Jonelle Allen, pictured above, stars as “Blackbird’s” Florence Mills and reflects on the life and times of her influence. (photo courtesy of Nina Welch)
The premise of “Blackbird” is completely contrary to what one might expect. A woman, set during the Vietnam War era, recounts her inspirational tale of a former 1920s singer.
I entered, through no fault of my own ignorance, thinking this was going to be a story of a Vietnam spy or a tail of the SR-71 Blackbird fighter jet. I was pleasantly surprised to find out that neither came to fruition.
In a small, dark and nondescript theatre room, known as the Studio Theatre, located in the Fine Arts sector of Saddleback College, “Blackbird: The Florence Mills Story” has to be the one play that I will keep fondly remembered for years to come.
A projector welcomed the audience, fondly setting the stage and telling the tale of 1920s music intertwined with the rising interest of African American music, known as the Harlem Renaissance. Artists such as Count Basie, Nat King Cole and Duke Ellington provided a warm welcome with their unforgettable music, but the play’s centerpiece had yet to arrive.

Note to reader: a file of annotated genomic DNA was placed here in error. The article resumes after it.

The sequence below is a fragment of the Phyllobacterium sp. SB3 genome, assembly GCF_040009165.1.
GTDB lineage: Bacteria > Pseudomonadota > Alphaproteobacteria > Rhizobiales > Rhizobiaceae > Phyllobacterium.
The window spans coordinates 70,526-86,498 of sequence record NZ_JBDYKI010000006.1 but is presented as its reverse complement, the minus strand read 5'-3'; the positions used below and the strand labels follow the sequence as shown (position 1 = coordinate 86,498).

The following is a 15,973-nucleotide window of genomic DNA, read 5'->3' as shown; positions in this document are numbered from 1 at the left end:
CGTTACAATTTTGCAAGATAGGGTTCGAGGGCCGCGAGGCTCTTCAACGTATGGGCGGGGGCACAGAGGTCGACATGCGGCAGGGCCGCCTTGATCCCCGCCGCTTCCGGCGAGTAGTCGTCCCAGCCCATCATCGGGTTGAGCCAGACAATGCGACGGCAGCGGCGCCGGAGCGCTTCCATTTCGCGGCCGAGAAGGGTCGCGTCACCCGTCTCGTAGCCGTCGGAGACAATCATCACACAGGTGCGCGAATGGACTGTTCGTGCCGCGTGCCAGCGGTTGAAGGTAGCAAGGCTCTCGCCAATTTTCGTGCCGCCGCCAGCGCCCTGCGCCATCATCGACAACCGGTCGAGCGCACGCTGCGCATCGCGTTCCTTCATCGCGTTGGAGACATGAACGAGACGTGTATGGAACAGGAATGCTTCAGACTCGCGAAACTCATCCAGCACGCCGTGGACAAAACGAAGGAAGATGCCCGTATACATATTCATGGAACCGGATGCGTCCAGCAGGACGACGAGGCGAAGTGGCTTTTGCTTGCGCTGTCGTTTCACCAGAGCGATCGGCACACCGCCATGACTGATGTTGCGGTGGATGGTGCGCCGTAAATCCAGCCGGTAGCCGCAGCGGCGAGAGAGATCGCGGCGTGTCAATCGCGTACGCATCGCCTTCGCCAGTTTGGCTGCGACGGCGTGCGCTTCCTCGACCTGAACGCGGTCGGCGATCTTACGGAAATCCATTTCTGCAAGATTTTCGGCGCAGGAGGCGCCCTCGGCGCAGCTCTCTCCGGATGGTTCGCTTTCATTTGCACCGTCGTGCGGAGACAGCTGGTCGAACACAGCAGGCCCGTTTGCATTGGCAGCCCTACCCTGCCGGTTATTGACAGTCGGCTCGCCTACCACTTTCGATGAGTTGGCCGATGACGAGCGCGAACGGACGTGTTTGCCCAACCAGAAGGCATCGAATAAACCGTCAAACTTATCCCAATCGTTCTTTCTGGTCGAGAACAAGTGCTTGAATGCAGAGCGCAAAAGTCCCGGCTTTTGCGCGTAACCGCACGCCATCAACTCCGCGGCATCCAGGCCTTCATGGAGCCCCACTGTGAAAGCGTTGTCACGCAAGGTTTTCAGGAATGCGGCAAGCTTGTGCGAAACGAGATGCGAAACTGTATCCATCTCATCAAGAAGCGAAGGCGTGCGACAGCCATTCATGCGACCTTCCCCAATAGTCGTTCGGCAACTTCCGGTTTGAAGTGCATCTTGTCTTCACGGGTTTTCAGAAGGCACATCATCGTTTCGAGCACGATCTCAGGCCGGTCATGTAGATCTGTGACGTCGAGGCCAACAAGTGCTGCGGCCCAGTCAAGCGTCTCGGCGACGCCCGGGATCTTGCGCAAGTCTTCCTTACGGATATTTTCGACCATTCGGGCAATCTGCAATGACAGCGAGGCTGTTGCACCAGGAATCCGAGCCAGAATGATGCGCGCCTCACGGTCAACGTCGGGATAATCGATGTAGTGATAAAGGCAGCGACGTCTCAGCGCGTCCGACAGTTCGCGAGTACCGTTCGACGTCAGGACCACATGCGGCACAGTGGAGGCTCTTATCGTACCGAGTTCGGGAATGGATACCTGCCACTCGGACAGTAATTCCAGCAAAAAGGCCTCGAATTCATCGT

Florence Mills was the name to remember, a woman whose name was formally known as the “Queen of Happiness,” for the people she inspired throughout her active years in the early 20th century. Played by Jonelle Allen, her determination in acting out Florence’s youthful energy showed. Musical numbers such as “I’m A Little Blackbird, Looking For A Bluebird” was a personal favorite, done solely by Jonelle and her pianist—this was nothing short of an awe-inspiring performance.
Despite “Blackbird’s” regrettably short period at Saddleback for its viewers, its presence is not gone. Acting as a “world premiere” at Saddleback College, both “Blackbird” and Jonelle Allen as well as her wonderful team including director Stevi Meredith and composer David Jayden Anthony will move on to their next venue later this year. It will continue to inspire both young and old that no matter the time, one can completely reinvent their life if one has the determination.
Jonelle, an award-winning actress, known extensively for her previous works among film works such as “Cotton Comes to Harlem,” The Hotel New Hampshire” and “The River Niger.” Television appearances notably include “Barney Miller,” “The Love Boat,” “All in the Family,” “Trapper John, M.D.,” “Hill Street Blues,” “Cagney and Lacey,” E.R.” and “Girlfriends.” Previous roles at Saddleback College such as “A Christmas Carol” and “The Journey” were met with similar acclaim, but her most recent appearance in “Blackbird” is one to put not only Jonelle, but also Saddleback’s Fine Arts Department back onto the map.